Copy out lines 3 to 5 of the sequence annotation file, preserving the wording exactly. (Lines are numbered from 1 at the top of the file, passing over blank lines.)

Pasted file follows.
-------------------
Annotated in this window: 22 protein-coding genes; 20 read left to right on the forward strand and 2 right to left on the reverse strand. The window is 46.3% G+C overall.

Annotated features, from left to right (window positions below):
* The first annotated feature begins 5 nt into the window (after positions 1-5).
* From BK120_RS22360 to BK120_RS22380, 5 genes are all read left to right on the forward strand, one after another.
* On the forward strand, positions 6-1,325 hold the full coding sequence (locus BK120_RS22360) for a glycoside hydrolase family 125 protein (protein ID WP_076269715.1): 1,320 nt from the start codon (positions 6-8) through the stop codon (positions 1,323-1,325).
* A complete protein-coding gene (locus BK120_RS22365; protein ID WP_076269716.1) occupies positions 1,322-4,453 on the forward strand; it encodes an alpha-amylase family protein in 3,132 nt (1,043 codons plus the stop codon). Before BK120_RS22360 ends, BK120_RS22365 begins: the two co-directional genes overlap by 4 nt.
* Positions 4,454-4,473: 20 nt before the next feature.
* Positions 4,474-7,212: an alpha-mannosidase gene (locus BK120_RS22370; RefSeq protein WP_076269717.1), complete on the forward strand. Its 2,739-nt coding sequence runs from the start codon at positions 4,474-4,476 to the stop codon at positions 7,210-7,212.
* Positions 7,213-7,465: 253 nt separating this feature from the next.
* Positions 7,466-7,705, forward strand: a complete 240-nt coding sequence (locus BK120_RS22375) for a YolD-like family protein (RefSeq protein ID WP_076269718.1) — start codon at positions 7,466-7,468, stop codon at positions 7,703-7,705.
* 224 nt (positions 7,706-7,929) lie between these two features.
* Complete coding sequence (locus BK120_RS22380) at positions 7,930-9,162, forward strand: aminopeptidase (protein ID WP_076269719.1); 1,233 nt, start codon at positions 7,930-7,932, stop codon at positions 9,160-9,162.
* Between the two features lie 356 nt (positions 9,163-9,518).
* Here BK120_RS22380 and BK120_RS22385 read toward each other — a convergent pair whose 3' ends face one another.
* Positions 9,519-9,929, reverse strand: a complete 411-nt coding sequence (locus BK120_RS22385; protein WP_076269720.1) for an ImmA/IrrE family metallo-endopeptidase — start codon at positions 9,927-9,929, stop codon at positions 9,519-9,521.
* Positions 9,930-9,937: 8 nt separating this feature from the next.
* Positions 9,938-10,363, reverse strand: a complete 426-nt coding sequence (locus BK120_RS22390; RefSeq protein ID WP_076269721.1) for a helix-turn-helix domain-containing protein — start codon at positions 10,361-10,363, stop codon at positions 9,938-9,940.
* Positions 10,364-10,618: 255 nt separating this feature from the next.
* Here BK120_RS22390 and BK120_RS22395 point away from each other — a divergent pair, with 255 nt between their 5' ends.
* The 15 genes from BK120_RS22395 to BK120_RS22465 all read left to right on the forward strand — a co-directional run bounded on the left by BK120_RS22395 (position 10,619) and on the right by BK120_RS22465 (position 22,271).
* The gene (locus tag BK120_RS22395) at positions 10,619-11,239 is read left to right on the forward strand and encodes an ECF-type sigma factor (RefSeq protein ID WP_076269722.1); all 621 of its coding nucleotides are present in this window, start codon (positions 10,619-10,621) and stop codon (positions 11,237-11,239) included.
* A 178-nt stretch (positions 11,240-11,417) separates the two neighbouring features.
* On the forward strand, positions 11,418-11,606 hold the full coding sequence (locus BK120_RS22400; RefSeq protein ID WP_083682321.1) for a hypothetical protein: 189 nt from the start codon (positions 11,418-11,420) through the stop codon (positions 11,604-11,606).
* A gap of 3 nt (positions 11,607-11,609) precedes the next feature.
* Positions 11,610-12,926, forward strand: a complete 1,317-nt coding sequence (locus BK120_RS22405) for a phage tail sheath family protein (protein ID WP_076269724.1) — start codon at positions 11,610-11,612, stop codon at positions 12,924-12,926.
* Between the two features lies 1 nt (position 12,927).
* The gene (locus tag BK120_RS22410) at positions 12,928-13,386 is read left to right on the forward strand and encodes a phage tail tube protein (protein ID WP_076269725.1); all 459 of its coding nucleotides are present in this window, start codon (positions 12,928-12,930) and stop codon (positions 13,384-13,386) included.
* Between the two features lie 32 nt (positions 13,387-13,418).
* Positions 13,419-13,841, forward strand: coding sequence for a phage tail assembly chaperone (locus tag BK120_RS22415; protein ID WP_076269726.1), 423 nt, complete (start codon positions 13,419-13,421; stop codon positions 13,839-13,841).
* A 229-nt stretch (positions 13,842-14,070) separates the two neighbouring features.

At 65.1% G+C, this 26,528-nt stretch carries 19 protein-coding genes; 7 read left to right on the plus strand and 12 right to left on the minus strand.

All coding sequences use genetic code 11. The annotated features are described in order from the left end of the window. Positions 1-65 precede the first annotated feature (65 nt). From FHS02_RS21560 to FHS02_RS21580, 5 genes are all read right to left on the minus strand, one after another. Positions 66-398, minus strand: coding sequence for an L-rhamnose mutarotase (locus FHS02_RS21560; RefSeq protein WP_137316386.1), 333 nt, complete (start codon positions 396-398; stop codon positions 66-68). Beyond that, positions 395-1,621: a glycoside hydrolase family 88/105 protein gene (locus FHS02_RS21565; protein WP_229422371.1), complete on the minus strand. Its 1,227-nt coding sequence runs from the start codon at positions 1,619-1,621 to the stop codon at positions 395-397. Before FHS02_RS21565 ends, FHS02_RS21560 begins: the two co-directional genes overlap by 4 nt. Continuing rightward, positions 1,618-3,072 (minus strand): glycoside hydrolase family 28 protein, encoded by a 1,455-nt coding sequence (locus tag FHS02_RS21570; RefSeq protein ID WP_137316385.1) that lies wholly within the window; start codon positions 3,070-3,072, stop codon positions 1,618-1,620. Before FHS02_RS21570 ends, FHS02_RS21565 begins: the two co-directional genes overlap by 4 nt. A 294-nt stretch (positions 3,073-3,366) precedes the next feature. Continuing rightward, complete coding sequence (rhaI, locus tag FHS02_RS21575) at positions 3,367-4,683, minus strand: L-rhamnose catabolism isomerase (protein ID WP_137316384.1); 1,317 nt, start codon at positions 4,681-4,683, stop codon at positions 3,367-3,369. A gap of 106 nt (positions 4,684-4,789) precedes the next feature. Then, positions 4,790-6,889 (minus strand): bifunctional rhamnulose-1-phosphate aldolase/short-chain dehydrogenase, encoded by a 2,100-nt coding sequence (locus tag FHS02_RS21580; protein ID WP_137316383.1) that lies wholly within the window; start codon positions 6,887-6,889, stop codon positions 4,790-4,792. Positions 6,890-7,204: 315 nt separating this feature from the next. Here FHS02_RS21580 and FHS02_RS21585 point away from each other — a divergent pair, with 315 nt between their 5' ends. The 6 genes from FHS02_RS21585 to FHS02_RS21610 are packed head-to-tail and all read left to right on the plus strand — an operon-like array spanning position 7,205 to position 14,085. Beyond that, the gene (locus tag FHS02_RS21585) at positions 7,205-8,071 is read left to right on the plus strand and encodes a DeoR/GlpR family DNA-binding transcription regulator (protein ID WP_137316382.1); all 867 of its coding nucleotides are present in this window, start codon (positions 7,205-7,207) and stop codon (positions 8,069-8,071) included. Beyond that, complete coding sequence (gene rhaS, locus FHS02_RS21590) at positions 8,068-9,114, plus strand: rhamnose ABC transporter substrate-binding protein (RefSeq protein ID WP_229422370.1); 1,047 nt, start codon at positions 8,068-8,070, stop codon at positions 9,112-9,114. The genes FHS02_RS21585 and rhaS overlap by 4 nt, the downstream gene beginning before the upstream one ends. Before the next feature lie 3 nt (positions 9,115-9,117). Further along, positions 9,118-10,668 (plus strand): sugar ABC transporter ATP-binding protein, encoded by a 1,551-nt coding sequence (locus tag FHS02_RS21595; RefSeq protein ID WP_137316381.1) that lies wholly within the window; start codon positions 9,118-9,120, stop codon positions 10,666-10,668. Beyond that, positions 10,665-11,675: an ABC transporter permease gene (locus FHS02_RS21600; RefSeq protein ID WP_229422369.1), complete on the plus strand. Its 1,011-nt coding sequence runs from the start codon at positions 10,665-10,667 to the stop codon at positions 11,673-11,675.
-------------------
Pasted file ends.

* The first annotated feature begins 5 nt into the window (after positions 1-5).
* From BK120_RS22360 to BK120_RS22380, 5 genes are all read left to right on the forward strand, one after another.
* On the forward strand, positions 6-1,325 hold the full coding sequence (locus BK120_RS22360) for a glycoside hydrolase family 125 protein (protein ID WP_076269715.1): 1,320 nt from the start codon (positions 6-8) through the stop codon (positions 1,323-1,325).